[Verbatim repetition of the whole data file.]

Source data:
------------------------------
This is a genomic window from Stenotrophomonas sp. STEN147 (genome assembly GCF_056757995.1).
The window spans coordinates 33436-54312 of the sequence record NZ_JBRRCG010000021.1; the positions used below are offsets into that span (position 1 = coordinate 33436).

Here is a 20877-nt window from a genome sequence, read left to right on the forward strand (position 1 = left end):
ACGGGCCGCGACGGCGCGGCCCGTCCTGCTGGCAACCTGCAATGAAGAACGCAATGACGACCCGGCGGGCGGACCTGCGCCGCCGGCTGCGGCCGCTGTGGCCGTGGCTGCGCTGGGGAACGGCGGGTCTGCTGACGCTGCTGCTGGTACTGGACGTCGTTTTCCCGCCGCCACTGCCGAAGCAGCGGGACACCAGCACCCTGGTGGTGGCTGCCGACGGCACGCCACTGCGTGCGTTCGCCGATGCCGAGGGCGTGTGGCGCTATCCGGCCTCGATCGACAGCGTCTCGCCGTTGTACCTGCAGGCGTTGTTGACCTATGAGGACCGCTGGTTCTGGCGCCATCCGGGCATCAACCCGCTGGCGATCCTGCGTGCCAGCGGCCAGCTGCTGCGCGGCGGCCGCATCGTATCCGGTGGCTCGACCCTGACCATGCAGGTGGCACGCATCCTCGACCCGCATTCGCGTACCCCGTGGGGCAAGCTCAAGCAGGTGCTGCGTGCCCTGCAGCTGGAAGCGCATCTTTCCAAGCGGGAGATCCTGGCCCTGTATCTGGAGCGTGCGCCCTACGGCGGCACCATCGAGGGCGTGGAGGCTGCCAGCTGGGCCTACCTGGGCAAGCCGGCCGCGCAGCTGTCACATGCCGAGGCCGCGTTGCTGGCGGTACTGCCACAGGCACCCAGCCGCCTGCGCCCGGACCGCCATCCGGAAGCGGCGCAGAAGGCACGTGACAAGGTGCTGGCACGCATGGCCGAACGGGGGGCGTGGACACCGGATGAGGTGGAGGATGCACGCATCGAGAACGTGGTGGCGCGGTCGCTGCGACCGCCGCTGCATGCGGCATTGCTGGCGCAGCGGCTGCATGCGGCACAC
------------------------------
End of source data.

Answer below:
This is a genomic window from Stenotrophomonas sp. STEN147 (genome assembly GCF_056757995.1).
The window spans coordinates 33436-54312 of the sequence record NZ_JBRRCG010000021.1; the positions used below are offsets into that span (position 1 = coordinate 33436).

Here is a 20877-nt window from a genome sequence, read left to right on the forward strand (position 1 = left end):
ACGGGCCGCGACGGCGCGGCCCGTCCTGCTGGCAACCTGCAATGAAGAACGCAATGACGACCCGGCGGGCGGACCTGCGCCGCCGGCTGCGGCCGCTGTGGCCGTGGCTGCGCTGGGGAACGGCGGGTCTGCTGACGCTGCTGCTGGTACTGGACGTCGTTTTCCCGCCGCCACTGCCGAAGCAGCGGGACACCAGCACCCTGGTGGTGGCTGCCGACGGCACGCCACTGCGTGCGTTCGCCGATGCCGAGGGCGTGTGGCGCTATCCGGCCTCGATCGACAGCGTCTCGCCGTTGTACCTGCAGGCGTTGTTGACCTATGAGGACCGCTGGTTCTGGCGCCATCCGGGCATCAACCCGCTGGCGATCCTGCGTGCCAGCGGCCAGCTGCTGCGCGGCGGCCGCATCGTATCCGGTGGCTCGACCCTGACCATGCAGGTGGCACGCATCCTCGACCCGCATTCGCGTACCCCGTGGGGCAAGCTCAAGCAGGTGCTGCGTGCCCTGCAGCTGGAAGCGCATCTTTCCAAGCGGGAGATCCTGGCCCTGTATCTGGAGCGTGCGCCCTACGGCGGCACCATCGAGGGCGTGGAGGCTGCCAGCTGGGCCTACCTGGGCAAGCCGGCCGCGCAGCTGTCACATGCCGAGGCCGCGTTGCTGGCGGTACTGCCACAGGCACCCAGCCGCCTGCGCCCGGACCGCCATCCGGAAGCGGCGCAGAAGGCACGTGACAAGGTGCTGGCACGCATGGCCGAACGGGGGGCGTGGACACCGGATGAGGTGGAGGATGCACGCATCGAGAACGTGGTGGCGCGGTCGCTGCGACCGCCGCTGCATGCGGCATTGCTGGCGCAGCGGCTGCATGCGGCACAC